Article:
An international writers’ association has demanded the unconditional release of youth activists imprisoned under the lèse majesté law for staging a play called the ‘Wolf Bride’.
Pen International, an international association promoting freedom of expression, will mark the 34th anniversary of the Day of the Imprisoned Writer this coming Sunday, 15 November 2015, by campaigning on behalf of writers worldwide who have suffered persecution.
Among 5 cases from around the world, Pen International is this year campaigning for the release of Pornthip M., 26, and Patiwat S., 23, activists who were sentenced to two and a half years in prison for violating Article 112 of the Criminal Code, the lèse majesté law.
The two were convicted under Article 112 for participating in a stage play about a fictional monarch, the ‘Wolf Bride’ (Jao Sao Ma Pa), which was staged at Thammasat University in October 2013 to commemorate the 40th anniversary of the 14 October 1973 popular uprising.
The Criminal Court on 23 February 2015 sentenced the two activists to five years imprisonment. However, since the two pleaded guilty the court halved the sentences to two years and a half.
The court ruled not to suspend the jail term, saying that although the defendants have clean backgrounds, their crime of “co-organizing a play which falsely claimed, insulted, and threatened the monarchy to a large audience” is severe.
Pen International asks its members to send appeals to the Thai Prime Miniser, Foreign Minister and embassies around the world:
- Calling for the immediate and unconditional release of students Patiwat S. and Pornthip M., as they are held for the peaceful exercise of their right to freedom of expression, in contravention of Articles 9 and 19 of the International Covenant on Civil and Political Rights (ICCPR), to which Thailand is a state party;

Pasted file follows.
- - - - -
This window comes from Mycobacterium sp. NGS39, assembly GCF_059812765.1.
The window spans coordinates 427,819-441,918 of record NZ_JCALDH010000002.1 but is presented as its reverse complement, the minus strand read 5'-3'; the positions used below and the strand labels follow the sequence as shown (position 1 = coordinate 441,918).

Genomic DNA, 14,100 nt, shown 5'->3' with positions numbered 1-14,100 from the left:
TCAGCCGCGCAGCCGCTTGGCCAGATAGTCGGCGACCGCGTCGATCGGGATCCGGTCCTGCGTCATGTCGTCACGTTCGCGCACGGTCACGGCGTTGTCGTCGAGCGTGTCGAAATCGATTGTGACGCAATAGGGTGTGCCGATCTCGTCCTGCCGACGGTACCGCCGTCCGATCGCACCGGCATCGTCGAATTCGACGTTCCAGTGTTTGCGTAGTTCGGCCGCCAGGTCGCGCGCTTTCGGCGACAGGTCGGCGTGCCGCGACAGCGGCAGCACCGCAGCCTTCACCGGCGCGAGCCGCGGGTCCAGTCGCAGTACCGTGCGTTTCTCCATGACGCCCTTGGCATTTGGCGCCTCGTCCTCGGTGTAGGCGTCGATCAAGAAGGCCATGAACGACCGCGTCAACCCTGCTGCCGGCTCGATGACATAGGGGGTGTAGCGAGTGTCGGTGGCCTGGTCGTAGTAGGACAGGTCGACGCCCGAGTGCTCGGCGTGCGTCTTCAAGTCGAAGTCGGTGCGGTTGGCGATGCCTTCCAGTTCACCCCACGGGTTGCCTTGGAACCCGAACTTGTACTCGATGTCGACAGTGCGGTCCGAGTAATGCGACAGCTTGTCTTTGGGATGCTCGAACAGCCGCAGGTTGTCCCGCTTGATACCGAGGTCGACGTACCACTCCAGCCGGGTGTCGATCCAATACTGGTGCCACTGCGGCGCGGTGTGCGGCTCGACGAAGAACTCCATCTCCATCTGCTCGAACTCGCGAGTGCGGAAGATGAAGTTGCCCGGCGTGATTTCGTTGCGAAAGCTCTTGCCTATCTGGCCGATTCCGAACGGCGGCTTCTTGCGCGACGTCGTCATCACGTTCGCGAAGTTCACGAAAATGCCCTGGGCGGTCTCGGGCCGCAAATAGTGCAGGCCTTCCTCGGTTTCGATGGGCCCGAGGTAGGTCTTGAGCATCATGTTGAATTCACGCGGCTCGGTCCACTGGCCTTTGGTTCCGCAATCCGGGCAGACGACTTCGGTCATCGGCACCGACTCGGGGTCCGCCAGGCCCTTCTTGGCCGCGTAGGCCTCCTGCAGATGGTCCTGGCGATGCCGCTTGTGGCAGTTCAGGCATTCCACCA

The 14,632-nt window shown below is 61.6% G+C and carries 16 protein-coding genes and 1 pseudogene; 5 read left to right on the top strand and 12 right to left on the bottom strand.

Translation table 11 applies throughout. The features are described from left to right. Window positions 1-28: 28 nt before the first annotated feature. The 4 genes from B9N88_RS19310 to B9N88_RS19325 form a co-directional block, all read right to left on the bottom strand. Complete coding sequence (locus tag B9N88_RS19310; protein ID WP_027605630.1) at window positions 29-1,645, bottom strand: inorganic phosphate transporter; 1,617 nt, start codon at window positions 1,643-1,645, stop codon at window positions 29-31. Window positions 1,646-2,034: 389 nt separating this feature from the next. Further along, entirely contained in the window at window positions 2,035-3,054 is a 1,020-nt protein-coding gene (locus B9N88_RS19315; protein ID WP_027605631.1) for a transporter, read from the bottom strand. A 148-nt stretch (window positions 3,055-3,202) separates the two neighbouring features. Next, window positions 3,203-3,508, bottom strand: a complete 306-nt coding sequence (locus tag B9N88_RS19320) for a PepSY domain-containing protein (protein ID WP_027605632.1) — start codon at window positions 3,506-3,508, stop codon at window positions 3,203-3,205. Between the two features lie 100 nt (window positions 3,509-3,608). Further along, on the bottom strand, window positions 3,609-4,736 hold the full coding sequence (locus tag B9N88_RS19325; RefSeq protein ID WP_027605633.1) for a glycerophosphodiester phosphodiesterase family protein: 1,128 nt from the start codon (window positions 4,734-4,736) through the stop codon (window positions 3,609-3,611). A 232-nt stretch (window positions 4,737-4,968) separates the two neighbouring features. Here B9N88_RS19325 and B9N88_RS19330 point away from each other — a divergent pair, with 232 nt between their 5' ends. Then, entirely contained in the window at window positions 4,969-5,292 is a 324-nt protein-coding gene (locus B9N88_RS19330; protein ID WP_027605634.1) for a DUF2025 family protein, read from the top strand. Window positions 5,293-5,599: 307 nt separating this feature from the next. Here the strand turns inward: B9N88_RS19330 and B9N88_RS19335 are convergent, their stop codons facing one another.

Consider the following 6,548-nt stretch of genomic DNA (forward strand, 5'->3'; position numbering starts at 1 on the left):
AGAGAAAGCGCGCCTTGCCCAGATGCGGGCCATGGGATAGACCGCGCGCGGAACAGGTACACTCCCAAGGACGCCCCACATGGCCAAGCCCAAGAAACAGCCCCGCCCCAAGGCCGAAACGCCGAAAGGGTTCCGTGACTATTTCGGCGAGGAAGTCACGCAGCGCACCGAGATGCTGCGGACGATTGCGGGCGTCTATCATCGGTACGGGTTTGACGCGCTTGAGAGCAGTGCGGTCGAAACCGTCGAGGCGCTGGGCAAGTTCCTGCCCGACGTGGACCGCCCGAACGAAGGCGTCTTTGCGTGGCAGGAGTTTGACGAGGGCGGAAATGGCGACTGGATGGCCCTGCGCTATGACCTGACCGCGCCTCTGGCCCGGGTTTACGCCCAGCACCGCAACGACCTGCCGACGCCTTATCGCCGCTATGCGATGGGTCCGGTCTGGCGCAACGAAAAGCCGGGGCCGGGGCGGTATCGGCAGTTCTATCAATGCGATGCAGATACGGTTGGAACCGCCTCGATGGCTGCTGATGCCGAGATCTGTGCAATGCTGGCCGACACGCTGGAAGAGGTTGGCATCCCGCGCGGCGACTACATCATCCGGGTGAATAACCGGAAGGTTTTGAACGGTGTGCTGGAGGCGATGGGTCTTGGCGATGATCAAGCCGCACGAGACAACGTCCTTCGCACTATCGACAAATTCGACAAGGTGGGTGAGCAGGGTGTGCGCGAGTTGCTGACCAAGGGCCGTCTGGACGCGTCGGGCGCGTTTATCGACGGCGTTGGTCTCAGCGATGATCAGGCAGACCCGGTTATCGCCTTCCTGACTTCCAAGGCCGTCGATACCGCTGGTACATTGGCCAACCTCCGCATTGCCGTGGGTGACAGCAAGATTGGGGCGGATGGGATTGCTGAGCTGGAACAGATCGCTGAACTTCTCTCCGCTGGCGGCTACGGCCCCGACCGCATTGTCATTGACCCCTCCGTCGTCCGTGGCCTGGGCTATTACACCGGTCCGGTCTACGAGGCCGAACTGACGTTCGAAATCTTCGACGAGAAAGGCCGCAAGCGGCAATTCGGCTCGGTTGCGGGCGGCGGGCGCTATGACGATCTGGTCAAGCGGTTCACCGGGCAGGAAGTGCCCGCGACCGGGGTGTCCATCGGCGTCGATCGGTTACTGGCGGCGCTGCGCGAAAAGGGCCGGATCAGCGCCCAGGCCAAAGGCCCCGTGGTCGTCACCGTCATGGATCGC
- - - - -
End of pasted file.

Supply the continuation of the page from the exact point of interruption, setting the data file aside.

- Reiterating serious concern for the safety of writers, academics and activists in Thailand, who are at risk of attack and imprisonment solely for the peaceful expression of their opinions;
- Urging the authorities to amend the Criminal Code, in particular the lèse majesté law, to ensure that it meets Thailand’s international obligations to protect freedom of expression.
Pen International points out that Thailand’s criminal defamation and lèse majesté laws are not compatible with international standards of freedom of expressions guaranteed under the provisions of the ICCPR and should be amended.
In 2011, Frank La Rue, the then UN Special Rapporteur on the promotion and protection of the right to freedom of opinion and expression, called on Thailand to reform its lèse majesté law.
He said “The threat of a long prison sentence and vagueness of what kinds of expression constitute defamation, insult, or threat to the monarchy, encourage self-censorship and stifles important debates on matters of public interest, thus putting in jeopardy the right to freedom of opinion and expression.”
According to Article 112 of the Thai criminal code, any person who ‘defames, insults or threatens the King, the Queen, the Heir-Apparent or the Regent’ will be punished with up to 15 years in prison. Since the military seized power in May 2014 through a coup, the number of trials and detentions related to lèse majesté offences has significantly increased in order to silence dissent.
The period of military rule after the 2014 coup d’état has seen more people prosecuted under the lèse majesté law than any other period in Thai history. Under the current regime, offences under Article 112 committed after the 2014 coup are being tried by the military courts, which allow no appeal.
On 7 August 2015, the Bangkok Military Court set a new record sentencing Pongsak S. to 60 years imprisonment for offences under the lèse majesté law and Article 14 of the Computer Crime Act (importing illegal content into a computer system). The court gave a 10-year prison term for each of six lèse majesté counts. Since the suspect pleaded guilty as charged, the court halved the sentence to 30 years in jail.
Pongsak used Facebook under the name “Sam Parr” to distribute messages and images defaming the monarchy, which he copied from other sources. At a press conference in January 2015, he pleaded guilty to all charges and said he did so because he was prompted by some Facebook friends. He also said that he went to anti-establishment red-shirt demonstrations.